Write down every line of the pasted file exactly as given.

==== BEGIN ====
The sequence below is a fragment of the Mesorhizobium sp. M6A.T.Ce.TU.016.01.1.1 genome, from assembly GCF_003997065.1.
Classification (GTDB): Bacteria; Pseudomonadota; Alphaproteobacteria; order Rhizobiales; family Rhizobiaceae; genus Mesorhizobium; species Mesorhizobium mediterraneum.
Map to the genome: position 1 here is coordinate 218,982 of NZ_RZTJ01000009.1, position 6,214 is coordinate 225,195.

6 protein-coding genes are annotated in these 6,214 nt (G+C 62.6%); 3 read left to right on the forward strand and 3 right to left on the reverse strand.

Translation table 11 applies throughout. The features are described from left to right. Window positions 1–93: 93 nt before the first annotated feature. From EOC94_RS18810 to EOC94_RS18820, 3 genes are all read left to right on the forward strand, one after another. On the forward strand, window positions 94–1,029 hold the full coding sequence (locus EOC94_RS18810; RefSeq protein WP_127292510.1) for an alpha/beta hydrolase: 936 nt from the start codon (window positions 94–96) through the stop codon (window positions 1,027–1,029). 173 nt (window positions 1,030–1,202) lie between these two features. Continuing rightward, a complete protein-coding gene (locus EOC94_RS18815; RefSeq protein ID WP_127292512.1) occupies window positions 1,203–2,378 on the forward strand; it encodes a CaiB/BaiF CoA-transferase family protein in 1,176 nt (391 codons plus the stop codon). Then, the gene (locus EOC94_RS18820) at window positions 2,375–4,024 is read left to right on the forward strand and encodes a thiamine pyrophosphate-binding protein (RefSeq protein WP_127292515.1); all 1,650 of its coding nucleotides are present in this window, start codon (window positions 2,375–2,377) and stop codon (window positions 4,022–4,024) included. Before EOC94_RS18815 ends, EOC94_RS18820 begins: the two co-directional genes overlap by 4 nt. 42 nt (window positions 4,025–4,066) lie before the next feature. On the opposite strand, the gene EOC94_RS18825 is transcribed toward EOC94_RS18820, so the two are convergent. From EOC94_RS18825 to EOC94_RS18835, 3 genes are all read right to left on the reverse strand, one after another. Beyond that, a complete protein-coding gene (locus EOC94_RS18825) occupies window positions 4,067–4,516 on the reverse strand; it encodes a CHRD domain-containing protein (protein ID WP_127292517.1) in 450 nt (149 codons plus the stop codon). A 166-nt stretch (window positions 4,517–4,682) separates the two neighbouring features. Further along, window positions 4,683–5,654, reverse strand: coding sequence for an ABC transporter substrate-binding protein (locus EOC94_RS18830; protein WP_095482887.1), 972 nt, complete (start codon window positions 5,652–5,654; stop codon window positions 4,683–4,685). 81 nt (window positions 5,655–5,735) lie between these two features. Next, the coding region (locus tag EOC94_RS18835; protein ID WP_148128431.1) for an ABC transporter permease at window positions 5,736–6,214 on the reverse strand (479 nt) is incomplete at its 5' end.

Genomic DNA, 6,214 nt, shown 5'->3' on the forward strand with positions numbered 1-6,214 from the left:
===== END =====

The sequence below is a fragment of the Mesorhizobium sp. M6A.T.Ce.TU.016.01.1.1 genome, from assembly GCF_003997065.1.
Classification (GTDB): Bacteria; Pseudomonadota; Alphaproteobacteria; order Rhizobiales; family Rhizobiaceae; genus Mesorhizobium; species Mesorhizobium mediterraneum.
Map to the genome: position 1 here is coordinate 218,982 of NZ_RZTJ01000009.1, position 6,214 is coordinate 225,195.

6 protein-coding genes are annotated in these 6,214 nt (G+C 62.6%); 3 read left to right on the forward strand and 3 right to left on the reverse strand.

Translation table 11 applies throughout. The features are described from left to right. Window positions 1–93: 93 nt before the first annotated feature. From EOC94_RS18810 to EOC94_RS18820, 3 genes are all read left to right on the forward strand, one after another. On the forward strand, window positions 94–1,029 hold the full coding sequence (locus EOC94_RS18810; RefSeq protein WP_127292510.1) for an alpha/beta hydrolase: 936 nt from the start codon (window positions 94–96) through the stop codon (window positions 1,027–1,029). 173 nt (window positions 1,030–1,202) lie between these two features. Continuing rightward, a complete protein-coding gene (locus EOC94_RS18815; RefSeq protein ID WP_127292512.1) occupies window positions 1,203–2,378 on the forward strand; it encodes a CaiB/BaiF CoA-transferase family protein in 1,176 nt (391 codons plus the stop codon). Then, the gene (locus EOC94_RS18820) at window positions 2,375–4,024 is read left to right on the forward strand and encodes a thiamine pyrophosphate-binding protein (RefSeq protein WP_127292515.1); all 1,650 of its coding nucleotides are present in this window, start codon (window positions 2,375–2,377) and stop codon (window positions 4,022–4,024) included. Before EOC94_RS18815 ends, EOC94_RS18820 begins: the two co-directional genes overlap by 4 nt. 42 nt (window positions 4,025–4,066) lie before the next feature. On the opposite strand, the gene EOC94_RS18825 is transcribed toward EOC94_RS18820, so the two are convergent. From EOC94_RS18825 to EOC94_RS18835, 3 genes are all read right to left on the reverse strand, one after another. Beyond that, a complete protein-coding gene (locus EOC94_RS18825) occupies window positions 4,067–4,516 on the reverse strand; it encodes a CHRD domain-containing protein (protein ID WP_127292517.1) in 450 nt (149 codons plus the stop codon). A 166-nt stretch (window positions 4,517–4,682) separates the two neighbouring features. Further along, window positions 4,683–5,654, reverse strand: coding sequence for an ABC transporter substrate-binding protein (locus EOC94_RS18830; protein WP_095482887.1), 972 nt, complete (start codon window positions 5,652–5,654; stop codon window positions 4,683–4,685). 81 nt (window positions 5,655–5,735) lie between these two features. Next, the coding region (locus tag EOC94_RS18835; protein ID WP_148128431.1) for an ABC transporter permease at window positions 5,736–6,214 on the reverse strand (479 nt) is incomplete at its 5' end.

Genomic DNA, 6,214 nt, shown 5'->3' on the forward strand with positions numbered 1-6,214 from the left: